Beginning in October, the option to export MLA 7 citations will no longer be supported in Gale resources. Why is this happening? It has a lot to do with what our customers tell us and what features are being used. We sat down with Gale eBooks on GVRL product manager Kristin Fust to better understand: … Read more

Seven Reasons to Secure LegalForms in Your Library

| By Holly Hibner and Mary Kelly |

A common reference question received at public library reference desks is whether the library has legal forms. When you get that question as a generalist reference librarian (ie. not a law librarian…), it is very comforting to know that the Gale LegalForms resource is at the ready.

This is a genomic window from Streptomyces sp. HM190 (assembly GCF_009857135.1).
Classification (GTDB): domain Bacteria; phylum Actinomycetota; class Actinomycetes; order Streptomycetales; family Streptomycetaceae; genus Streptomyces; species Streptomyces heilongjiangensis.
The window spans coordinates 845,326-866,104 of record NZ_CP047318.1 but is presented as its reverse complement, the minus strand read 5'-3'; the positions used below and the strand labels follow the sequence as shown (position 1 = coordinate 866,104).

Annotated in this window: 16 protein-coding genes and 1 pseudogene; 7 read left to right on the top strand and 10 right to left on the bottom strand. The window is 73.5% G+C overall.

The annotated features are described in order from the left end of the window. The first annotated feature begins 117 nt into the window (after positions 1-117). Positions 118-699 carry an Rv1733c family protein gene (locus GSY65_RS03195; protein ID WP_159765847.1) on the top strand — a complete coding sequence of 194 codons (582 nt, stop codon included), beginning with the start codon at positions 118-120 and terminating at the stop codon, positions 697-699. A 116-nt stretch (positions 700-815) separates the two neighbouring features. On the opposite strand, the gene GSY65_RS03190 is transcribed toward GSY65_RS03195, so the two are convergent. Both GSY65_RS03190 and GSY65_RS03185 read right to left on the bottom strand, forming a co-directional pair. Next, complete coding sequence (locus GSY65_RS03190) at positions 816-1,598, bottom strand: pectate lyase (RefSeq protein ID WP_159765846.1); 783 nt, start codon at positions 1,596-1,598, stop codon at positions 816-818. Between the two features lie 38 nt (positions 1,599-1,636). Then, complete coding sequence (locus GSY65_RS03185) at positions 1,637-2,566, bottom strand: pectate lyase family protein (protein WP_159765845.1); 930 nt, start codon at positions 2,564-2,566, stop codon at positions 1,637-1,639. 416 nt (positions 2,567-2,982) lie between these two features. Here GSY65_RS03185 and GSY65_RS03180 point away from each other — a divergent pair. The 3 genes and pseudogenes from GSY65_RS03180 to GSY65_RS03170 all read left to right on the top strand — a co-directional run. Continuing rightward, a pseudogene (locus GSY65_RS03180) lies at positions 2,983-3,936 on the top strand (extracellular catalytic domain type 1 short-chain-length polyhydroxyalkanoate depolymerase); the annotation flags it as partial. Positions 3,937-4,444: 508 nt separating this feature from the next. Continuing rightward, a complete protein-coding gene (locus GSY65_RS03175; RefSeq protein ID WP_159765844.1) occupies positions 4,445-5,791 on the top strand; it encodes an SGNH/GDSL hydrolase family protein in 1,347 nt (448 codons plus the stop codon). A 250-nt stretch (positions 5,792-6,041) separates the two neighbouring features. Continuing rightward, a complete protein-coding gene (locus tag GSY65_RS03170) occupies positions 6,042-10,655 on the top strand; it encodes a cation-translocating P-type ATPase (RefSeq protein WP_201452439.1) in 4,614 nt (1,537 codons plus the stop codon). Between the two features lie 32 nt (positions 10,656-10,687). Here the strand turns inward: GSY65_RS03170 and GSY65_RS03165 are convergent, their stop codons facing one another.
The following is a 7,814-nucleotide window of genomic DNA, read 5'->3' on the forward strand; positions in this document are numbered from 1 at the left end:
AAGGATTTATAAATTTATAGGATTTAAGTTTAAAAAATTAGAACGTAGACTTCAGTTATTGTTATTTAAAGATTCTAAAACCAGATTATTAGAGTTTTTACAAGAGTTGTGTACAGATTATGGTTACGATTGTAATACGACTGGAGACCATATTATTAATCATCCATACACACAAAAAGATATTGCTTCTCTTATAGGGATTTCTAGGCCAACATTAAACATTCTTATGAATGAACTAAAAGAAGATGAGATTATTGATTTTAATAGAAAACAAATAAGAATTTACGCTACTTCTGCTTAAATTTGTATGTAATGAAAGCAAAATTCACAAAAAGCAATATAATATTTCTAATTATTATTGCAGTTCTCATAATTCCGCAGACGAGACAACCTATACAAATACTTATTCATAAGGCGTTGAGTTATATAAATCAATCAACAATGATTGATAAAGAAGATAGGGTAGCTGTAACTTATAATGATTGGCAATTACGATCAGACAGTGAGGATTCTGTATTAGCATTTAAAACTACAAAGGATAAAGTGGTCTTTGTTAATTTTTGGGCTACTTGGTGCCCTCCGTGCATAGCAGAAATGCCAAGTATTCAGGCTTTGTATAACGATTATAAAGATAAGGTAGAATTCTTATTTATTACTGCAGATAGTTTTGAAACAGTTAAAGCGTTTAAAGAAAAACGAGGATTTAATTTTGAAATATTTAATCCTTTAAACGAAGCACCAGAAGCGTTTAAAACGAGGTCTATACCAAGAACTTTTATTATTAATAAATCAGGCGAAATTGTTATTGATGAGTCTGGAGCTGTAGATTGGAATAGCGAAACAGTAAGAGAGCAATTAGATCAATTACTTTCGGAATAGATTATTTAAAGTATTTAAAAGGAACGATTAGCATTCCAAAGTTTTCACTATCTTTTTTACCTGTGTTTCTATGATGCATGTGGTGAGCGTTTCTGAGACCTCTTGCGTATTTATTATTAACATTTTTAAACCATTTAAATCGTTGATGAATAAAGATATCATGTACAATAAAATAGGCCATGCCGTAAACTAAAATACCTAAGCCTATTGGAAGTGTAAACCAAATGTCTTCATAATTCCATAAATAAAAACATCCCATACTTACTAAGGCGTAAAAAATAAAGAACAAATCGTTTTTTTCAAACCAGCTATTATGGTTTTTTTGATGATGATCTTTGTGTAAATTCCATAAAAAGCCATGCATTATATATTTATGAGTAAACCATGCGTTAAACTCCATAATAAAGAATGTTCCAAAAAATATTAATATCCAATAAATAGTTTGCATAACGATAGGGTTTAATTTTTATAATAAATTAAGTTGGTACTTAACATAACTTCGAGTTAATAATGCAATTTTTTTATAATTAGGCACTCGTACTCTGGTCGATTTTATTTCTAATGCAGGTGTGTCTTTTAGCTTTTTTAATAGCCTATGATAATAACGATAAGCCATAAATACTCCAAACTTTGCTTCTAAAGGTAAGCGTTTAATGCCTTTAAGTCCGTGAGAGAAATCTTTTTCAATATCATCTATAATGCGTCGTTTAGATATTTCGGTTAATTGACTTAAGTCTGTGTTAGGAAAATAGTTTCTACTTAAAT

State-Specific
My library has access to the Michigan legal forms, so we know they are relevant to our state laws. There are categories like divorce, bankruptcy, power of attorney, and incorporation (among others). You simply choose a category and then choose from a list of available forms.  Each form gives a full description to help laypeople choose the right one. With one click, the form opens with spaces to click and fill in your own information like your name, city, and even case number. Forms are available in a variety of formats, including Microsoft Word, Rich Text, PDF, and sometimes even Word Perfect. The forms included in the database are official forms that law firms use, so you never have to wonder if they will be accepted by the court system.